Share this page:

Pangolins: Health and Conservation

  • A wildlife veterinarian examines a sedated pangolin. She uses a stethoscope to listen to its vitals.
  • A wildlife veterinarian with the Smithsonian Conservation Biology Institute examines a pangolin
  • A wildlife veterinarian examines a pangolin and uses a stethoscope to listen to its vitals
  • Two pangolins wrapped around each other

Pangolins are the most trafficked mammals in the world. By researching infectious disease, studying the clinical health of pangolins and practicing conservation medicine, Smithsonian scientists hope to make an impact on the long-term survival of the species.

Pangolins are illegally captured from the wild and traded throughout the world but are primarily smuggled to China and Vietnam for use in traditional cultural practices and for human consumption. Wild populations in Southeast Asia have plummeted, prompting a compensatory increase in the poaching of African pangolin species to meet the demand.

All eight species of pangolin are protected by national and international laws, and the Sunda and Chinese pangolin are considered critically endangered. Despite these concerns, relatively little is known about pangolin health, biology, ecology and genetics as compared to other species. Due to their solitary, nocturnal natures and burrowing tendencies, pangolins can be elusive and difficult to study. They can also be challenging to manage in human care, due to unique dietary needs and susceptibility to stress.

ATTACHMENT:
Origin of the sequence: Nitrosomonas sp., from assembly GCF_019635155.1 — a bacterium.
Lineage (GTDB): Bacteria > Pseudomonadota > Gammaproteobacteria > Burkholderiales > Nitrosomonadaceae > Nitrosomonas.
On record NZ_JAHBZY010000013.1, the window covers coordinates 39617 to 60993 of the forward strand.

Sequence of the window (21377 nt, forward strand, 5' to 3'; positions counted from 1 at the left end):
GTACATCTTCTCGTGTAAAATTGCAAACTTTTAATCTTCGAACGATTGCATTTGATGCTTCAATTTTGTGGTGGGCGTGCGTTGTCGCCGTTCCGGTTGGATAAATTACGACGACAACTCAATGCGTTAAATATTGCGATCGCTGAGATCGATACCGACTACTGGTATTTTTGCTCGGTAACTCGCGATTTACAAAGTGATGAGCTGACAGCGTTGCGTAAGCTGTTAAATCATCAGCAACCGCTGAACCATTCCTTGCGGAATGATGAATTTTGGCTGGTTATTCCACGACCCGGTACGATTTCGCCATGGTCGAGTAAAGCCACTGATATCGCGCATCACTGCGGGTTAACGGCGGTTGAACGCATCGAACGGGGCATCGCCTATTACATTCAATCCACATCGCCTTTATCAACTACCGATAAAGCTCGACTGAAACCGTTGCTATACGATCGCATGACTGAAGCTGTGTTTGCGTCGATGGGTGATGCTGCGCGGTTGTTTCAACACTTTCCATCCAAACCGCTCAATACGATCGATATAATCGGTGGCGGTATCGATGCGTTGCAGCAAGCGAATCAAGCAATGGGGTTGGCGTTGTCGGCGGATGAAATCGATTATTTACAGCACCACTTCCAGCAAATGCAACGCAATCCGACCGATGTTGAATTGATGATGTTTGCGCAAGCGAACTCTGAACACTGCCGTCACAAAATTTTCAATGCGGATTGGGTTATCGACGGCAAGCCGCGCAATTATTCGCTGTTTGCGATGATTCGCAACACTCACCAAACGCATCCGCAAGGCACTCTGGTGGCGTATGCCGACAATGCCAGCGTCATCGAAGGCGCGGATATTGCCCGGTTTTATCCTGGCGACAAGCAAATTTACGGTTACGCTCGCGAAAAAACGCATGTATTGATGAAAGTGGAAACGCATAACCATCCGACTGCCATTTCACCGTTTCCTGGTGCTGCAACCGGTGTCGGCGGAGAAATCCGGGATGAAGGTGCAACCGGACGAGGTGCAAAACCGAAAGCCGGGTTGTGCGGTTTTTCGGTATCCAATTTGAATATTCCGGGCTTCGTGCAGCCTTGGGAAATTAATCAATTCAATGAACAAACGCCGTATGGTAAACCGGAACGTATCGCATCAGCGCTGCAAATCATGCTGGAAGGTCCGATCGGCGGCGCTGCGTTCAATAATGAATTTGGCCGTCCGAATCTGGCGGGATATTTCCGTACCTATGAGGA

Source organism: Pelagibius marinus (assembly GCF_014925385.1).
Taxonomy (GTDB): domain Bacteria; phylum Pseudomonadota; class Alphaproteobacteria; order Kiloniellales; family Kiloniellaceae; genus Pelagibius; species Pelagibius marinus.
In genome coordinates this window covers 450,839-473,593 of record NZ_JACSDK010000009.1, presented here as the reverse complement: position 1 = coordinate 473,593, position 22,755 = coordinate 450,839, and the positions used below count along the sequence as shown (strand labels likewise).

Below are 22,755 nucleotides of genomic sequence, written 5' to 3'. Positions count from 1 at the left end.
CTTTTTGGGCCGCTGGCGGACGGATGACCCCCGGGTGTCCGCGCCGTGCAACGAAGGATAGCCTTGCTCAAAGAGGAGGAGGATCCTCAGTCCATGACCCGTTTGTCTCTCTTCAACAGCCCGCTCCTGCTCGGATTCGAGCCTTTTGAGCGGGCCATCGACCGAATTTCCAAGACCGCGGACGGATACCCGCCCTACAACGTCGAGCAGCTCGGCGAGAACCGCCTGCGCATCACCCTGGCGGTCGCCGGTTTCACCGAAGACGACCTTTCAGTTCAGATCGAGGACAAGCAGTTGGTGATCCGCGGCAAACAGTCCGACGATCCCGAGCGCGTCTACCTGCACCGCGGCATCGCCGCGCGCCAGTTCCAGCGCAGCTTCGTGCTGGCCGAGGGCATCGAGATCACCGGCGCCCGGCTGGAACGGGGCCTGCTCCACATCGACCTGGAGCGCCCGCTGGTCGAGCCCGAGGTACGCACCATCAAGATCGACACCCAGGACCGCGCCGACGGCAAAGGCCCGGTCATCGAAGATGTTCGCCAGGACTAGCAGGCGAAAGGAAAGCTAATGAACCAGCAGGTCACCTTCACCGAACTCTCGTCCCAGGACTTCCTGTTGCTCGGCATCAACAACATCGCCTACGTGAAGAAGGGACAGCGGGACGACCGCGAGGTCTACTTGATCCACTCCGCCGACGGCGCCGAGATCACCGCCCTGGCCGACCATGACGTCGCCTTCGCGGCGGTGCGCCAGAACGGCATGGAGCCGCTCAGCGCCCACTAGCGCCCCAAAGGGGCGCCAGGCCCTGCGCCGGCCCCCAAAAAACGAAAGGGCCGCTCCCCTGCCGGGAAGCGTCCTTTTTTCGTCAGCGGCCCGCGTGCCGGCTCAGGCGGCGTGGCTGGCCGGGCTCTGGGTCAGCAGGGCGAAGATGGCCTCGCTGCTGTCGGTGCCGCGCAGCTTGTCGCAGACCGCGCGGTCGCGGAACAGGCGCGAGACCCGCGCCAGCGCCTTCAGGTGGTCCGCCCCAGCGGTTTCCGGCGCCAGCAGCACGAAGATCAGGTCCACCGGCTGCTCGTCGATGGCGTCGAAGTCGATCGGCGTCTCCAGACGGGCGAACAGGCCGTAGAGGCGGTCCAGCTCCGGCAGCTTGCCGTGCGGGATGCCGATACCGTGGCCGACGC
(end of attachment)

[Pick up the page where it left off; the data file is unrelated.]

Smithsonian researchers are collaborating with Save Vietnam’s Wildlife, a rescue, rehabilitation and research center for pangolins and small carnivores located in Cuc Phuong National Park. Both local hunting and international trade routes occur in Vietnam, and each year SVW receives hundreds of pangolins that have been confiscated from the illegal wildlife trade.

Wildlife veterinarians from the Global Health Program are providing assistance in the form of clinical medicine, research and veterinary capacity building, which includes skill training, equipment procurement and policy development.

SVW and GHP are embarking on a Sunda pangolin research project — one of the first of its kind to assess the health of this species through physical exams, biological sample (e.g., blood, urine, feces) analysis, and anesthesia. Researchers will collect data to establish normal values for health and vital parameters, which will help veterinarians provide the best possible care to pangolin patients and maximize rehabilitation success.